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Reports Outline Greenhouse Gases Study Results from M. Baslam et al

June 20, 2014

By a News Reporter-Staff News Editor at Energy Weekly News -- Researchers detail new data in Greenhouse Gases. According to news reporting originating from Zaragoza, Spain, by VerticalNews correspondents, research stated, "Alfalfa is a widely distributed forage legume whose leaves are high in protein content and whose stems are suitable for bioethanol production. However, alfalfa forage digestibility, quality and yield may vary under future climate change scenarios."

Our news editors obtained a quote from the research, "This legume can establish double symbiosis with nitrogen-fixing bacteria and arbuscular mycorrhizal fungi (AMF). The presence of AMF can modify the evolution of biomass production and partitioning during the vegetative growth of alfalfa. We hypothesised that mycorrhizal symbiosis may change the quantity and/or quality of carbohydrates and lignin in leaves and/or stems of alfalfa, with these changes being dependent on the atmospheric CO2 concentration at which plants are grown. Results showed that mycorrhizal alfalfa plants exposed to elevated CO2 had improved leaf, stem and root biomass, enhanced amount of hemicellulose and decreased concentration of lignin in cell walls of leaves as well as increased levels of glucose and fructose in stems compared with non-mycorrhizal alfalfa. These results indicated improved forage quality (leaves) and enhanced potential for bioethanol conversion (stems) in mycorrhizal alfalfa cultivated under elevated CO2."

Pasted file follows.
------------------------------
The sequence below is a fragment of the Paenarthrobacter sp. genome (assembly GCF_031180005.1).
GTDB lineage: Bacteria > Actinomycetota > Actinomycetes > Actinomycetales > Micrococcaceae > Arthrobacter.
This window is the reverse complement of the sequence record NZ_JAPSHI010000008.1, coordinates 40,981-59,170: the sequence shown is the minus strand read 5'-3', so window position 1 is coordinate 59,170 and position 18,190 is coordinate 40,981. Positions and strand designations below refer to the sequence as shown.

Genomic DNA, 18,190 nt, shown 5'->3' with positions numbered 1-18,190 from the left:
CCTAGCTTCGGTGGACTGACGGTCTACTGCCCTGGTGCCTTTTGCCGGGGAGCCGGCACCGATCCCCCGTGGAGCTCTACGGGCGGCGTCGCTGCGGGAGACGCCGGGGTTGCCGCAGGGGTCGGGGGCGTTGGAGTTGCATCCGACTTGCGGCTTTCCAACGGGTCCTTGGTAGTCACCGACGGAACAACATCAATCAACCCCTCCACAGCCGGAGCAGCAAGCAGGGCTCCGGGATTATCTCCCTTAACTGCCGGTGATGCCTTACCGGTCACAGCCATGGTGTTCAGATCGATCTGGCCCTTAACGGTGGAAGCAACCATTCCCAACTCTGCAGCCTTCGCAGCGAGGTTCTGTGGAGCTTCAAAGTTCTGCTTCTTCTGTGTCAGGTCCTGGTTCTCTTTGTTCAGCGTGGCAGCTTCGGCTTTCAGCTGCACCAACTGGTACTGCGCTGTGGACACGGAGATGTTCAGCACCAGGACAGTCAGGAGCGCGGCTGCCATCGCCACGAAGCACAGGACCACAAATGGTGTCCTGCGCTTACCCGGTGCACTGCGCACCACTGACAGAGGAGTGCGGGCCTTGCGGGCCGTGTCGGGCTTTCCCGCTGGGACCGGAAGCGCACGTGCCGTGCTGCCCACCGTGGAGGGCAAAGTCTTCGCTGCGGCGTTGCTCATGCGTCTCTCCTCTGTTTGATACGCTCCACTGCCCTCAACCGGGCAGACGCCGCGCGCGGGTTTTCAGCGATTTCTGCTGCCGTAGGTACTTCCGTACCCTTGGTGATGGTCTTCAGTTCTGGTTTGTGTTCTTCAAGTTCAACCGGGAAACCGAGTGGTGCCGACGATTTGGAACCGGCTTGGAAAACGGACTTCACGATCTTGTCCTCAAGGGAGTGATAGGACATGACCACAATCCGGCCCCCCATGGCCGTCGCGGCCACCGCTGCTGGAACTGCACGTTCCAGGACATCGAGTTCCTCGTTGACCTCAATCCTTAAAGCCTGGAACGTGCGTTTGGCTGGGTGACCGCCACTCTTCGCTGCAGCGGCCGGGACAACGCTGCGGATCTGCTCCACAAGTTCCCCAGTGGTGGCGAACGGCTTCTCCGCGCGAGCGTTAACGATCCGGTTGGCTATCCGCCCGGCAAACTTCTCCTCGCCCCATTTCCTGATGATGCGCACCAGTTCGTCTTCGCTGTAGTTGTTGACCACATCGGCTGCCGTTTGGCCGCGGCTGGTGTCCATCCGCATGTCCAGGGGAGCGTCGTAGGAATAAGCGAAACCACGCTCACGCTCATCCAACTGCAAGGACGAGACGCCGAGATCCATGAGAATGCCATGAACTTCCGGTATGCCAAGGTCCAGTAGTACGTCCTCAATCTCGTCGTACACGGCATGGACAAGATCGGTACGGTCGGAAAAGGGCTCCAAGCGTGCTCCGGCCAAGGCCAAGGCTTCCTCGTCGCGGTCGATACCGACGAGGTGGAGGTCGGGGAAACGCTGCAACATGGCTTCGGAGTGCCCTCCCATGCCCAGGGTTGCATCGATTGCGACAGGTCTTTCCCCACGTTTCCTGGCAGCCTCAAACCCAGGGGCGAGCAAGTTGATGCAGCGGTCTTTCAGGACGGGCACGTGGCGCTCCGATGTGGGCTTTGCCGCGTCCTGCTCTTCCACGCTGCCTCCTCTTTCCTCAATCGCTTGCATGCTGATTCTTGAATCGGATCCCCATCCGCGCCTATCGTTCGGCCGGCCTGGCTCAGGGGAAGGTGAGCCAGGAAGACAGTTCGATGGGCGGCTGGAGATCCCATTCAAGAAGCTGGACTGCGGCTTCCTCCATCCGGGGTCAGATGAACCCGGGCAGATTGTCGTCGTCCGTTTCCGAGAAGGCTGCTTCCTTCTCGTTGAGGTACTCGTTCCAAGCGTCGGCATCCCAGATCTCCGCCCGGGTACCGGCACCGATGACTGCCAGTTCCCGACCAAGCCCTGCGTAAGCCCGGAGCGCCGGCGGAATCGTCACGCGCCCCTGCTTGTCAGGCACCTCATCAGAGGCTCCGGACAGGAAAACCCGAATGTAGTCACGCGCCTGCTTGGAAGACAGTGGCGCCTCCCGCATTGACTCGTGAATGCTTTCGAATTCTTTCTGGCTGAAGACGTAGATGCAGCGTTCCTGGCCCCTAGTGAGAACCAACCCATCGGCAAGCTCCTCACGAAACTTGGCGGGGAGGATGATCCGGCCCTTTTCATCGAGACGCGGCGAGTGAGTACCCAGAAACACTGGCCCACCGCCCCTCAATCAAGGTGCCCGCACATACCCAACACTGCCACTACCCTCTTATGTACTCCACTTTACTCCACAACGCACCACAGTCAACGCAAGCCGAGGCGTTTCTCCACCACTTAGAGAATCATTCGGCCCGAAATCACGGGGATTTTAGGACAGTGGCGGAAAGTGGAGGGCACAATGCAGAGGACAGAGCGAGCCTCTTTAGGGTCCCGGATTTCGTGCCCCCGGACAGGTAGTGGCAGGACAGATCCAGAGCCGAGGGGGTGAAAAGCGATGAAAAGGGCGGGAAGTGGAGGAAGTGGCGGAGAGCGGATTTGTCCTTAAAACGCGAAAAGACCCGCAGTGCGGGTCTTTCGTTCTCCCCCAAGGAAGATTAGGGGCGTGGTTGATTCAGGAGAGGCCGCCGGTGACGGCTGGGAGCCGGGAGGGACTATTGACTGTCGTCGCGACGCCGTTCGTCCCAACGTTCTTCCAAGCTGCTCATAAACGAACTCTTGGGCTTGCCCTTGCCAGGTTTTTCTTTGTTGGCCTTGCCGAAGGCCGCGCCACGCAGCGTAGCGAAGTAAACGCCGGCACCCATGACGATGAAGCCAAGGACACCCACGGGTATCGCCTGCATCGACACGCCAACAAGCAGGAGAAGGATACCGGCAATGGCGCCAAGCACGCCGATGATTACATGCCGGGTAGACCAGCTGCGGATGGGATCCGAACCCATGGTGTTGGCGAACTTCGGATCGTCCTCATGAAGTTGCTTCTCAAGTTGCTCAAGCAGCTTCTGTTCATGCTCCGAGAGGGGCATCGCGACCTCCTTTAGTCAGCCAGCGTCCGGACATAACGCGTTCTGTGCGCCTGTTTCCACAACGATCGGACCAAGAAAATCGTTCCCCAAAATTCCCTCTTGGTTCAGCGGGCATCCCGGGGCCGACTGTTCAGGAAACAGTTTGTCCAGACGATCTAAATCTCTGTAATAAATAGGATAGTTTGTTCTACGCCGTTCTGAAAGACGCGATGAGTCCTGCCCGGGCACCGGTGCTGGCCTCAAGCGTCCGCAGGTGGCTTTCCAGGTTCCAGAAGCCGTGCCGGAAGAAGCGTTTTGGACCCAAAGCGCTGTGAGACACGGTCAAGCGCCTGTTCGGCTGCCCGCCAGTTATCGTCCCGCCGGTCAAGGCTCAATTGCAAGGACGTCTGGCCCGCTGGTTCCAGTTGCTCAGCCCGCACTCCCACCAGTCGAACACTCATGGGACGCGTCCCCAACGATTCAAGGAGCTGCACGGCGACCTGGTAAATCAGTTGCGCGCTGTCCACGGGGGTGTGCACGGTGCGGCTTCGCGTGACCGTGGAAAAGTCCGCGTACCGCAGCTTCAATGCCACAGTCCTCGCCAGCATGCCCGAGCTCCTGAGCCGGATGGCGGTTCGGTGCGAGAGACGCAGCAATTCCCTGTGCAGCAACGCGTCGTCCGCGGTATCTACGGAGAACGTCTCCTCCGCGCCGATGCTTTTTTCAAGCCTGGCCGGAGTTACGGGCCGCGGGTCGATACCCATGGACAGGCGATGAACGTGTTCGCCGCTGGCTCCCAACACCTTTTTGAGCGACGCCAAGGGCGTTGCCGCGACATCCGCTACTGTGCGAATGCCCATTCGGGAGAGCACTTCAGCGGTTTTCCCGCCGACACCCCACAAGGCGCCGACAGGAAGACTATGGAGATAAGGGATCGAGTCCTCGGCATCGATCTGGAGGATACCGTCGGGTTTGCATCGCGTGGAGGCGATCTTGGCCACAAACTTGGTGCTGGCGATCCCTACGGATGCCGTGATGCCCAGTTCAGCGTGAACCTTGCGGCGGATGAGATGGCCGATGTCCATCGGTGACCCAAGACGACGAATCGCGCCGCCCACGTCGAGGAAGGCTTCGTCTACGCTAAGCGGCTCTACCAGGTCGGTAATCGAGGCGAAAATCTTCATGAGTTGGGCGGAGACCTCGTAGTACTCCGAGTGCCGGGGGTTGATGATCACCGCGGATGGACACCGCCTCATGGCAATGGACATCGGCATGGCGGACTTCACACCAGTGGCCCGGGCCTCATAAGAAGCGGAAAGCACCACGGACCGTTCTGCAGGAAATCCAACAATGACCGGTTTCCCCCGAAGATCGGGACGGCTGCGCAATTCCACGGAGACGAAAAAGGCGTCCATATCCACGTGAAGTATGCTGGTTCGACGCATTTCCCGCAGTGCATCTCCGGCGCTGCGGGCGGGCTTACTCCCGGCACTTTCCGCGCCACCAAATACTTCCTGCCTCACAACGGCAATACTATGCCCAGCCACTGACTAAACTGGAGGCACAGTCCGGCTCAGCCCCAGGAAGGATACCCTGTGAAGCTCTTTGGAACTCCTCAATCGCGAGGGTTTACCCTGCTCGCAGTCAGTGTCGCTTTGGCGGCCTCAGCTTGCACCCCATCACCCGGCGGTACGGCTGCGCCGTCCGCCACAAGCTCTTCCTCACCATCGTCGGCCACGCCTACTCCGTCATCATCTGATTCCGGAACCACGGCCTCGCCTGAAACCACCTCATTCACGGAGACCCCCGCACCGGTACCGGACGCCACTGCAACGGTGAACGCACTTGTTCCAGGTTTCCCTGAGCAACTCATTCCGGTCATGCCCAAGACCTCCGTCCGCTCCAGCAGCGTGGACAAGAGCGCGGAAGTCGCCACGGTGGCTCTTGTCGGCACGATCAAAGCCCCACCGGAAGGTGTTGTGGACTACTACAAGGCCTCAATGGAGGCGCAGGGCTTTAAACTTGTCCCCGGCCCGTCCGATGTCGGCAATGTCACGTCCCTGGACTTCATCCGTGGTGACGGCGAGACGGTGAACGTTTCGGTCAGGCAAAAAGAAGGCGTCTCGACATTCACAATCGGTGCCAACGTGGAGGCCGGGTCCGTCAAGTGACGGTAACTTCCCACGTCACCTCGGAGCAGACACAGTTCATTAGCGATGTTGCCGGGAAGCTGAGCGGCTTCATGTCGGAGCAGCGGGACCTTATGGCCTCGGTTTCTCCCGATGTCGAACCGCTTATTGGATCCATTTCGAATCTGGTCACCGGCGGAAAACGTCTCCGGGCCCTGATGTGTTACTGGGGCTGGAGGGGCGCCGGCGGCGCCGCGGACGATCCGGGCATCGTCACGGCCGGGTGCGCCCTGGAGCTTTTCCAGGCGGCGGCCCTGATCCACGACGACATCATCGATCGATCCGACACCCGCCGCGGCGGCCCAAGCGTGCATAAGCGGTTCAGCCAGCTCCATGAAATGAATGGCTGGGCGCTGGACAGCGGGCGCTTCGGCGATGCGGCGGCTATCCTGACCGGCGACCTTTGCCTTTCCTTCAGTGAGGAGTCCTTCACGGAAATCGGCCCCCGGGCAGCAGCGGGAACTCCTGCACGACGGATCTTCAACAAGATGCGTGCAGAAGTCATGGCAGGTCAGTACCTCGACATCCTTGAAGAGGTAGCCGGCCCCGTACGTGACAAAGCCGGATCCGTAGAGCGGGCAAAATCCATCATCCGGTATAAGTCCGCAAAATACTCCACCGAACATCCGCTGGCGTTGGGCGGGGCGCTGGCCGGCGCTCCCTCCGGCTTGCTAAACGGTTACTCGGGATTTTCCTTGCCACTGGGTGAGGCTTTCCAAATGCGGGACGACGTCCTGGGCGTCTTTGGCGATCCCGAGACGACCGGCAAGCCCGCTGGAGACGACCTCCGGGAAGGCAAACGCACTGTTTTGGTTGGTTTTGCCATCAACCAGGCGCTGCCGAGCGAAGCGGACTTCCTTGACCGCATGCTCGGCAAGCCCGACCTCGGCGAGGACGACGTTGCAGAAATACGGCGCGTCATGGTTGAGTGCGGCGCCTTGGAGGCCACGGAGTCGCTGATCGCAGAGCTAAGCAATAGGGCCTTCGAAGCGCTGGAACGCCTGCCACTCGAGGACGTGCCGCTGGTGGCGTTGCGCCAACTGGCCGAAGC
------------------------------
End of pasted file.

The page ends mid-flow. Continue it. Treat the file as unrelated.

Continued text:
According to the news editors, the research concluded: "Moreover, the potential of stems for producing CH4 reinforced their suitability for the conversion of biomass into bioethanol."

For more information on this research see: Changes in alfalfa forage quality and stem carbohydrates induced by arbuscular mycorrhizal fungi and elevated atmospheric CO2. Annals of Applied Biology, 2014;164(2):190-199. Annals of Applied Biology can be contacted at: Wiley-Blackwell, 111 River St, Hoboken 07030-5774, NJ, USA. (Wiley-Blackwell -; Annals of Applied Biology -

The news editors report that additional information may be obtained by contacting M. Baslam, Center Invest & Tecnol Agroalimentaria Aragon, Zaragoza, Spain. Additional authors for this research include M.C. Antolin, Y. Gogorcena, F. Munoz and N. Goicoechea.

Keywords for this news article include: Biotechnology, Spain, Europe, Energy, Zaragoza, Bio Ethanol, Oil and Gas, Bioengineering, Climate Change, Global Warming, Greenhouse Gases

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Source: Energy Weekly News

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